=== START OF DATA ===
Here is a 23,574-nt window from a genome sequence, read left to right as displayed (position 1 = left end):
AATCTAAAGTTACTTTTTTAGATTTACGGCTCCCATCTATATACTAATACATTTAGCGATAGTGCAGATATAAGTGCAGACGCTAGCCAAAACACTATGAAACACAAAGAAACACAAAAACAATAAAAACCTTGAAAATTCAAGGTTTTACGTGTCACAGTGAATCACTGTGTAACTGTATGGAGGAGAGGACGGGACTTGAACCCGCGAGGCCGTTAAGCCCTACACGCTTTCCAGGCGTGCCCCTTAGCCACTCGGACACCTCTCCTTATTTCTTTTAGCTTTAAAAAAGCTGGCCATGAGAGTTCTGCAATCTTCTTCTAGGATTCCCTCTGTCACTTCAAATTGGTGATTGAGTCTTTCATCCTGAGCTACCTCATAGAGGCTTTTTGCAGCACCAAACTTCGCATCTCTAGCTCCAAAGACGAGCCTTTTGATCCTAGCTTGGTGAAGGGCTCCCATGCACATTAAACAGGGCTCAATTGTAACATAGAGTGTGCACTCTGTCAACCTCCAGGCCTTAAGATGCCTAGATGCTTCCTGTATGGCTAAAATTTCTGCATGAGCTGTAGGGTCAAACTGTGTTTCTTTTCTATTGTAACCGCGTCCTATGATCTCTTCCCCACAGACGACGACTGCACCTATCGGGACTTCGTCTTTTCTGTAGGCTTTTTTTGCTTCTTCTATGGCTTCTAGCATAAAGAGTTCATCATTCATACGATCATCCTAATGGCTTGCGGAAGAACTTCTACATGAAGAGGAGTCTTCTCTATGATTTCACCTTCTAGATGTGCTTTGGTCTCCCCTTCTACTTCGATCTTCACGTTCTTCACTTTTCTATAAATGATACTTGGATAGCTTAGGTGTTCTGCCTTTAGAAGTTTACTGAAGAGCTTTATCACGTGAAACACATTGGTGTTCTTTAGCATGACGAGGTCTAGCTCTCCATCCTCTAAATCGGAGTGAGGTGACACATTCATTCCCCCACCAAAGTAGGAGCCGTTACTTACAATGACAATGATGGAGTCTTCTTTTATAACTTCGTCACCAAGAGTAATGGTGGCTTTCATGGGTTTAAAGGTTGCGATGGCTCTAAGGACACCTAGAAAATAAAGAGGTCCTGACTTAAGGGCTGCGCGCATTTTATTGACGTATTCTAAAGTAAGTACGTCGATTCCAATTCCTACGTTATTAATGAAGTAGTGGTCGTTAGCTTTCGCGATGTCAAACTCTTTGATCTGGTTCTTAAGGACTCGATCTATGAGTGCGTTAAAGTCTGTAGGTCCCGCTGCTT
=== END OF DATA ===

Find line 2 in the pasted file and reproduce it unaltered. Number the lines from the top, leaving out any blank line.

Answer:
AATCTAAAGTTACTTTTTTAGATTTACGGCTCCCATCTATATACTAATACATTTAGCGATAGTGCAGATATAAGTGCAGACGCTAGCCAAAACACTATGAAACACAAAGAAACACAAAAACAATAAAAACCTTGAAAATTCAAGGTTTTACGTGTCACAGTGAATCACTGTGTAACTGTATGGAGGAGAGGACGGGACTTGAACCCGCGAGGCCGTTAAGCCCTACACGCTTTCCAGGCGTGCCCCTTAGCCACTCGGACACCTCTCCTTATTTCTTTTAGCTTTAAAAAAGCTGGCCATGAGAGTTCTGCAATCTTCTTCTAGGATTCCCTCTGTCACTTCAAATTGGTGATTGAGTCTTTCATCCTGAGCTACCTCATAGAGGCTTTTTGCAGCACCAAACTTCGCATCTCTAGCTCCAAAGACGAGCCTTTTGATCCTAGCTTGGTGAAGGGCTCCCATGCACATTAAACAGGGCTCAATTGTAACATAGAGTGTGCACTCTGTCAACCTCCAGGCCTTAAGATGCCTAGATGCTTCCTGTATGGCTAAAATTTCTGCATGAGCTGTAGGGTCAAACTGTGTTTCTTTTCTATTGTAACCGCGTCCTATGATCTCTTCCCCACAGACGACGACTGCACCTATCGGGACTTCGTCTTTTCTGTAGGCTTTTTTTGCTTCTTCTATGGCTTCTAGCATAAAGAGTTCATCATTCATACGATCATCCTAATGGCTTGCGGAAGAACTTCTACATGAAGAGGAGTCTTCTCTATGATTTCACCTTCTAGATGTGCTTTGGTCTCCCCTTCTACTTCGATCTTCACGTTCTTCACTTTTCTATAAATGATACTTGGATAGCTTAGGTGTTCTGCCTTTAGAAGTTTACTGAAGAGCTTTATCACGTGAAACACATTGGTGTTCTTTAGCATGACGAGGTCTAGCTCTCCATCCTCTAAATCGGAGTGAGGTGACACATTCATTCCCCCACCAAAGTAGGAGCCGTTACTTACAATGACAATGATGGAGTCTTCTTTTATAACTTCGTCACCAAGAGTAATGGTGGCTTTCATGGGTTTAAAGGTTGCGATGGCTCTAAGGACACCTAGAAAATAAAGAGGTCCTGACTTAAGGGCTGCGCGCATTTTATTGACGTATTCTAAAGTAAGTACGTCGATTCCAATTCCTACGTTATTAATGAAGTAGTGGTCGTTAGCTTTCGCGATGTCAAACTCTTTGATCTGGTTCTTAAGGACTCGATCTATGAGTGCGTTAAAGTCTGTAGGTCCCGCTGCTT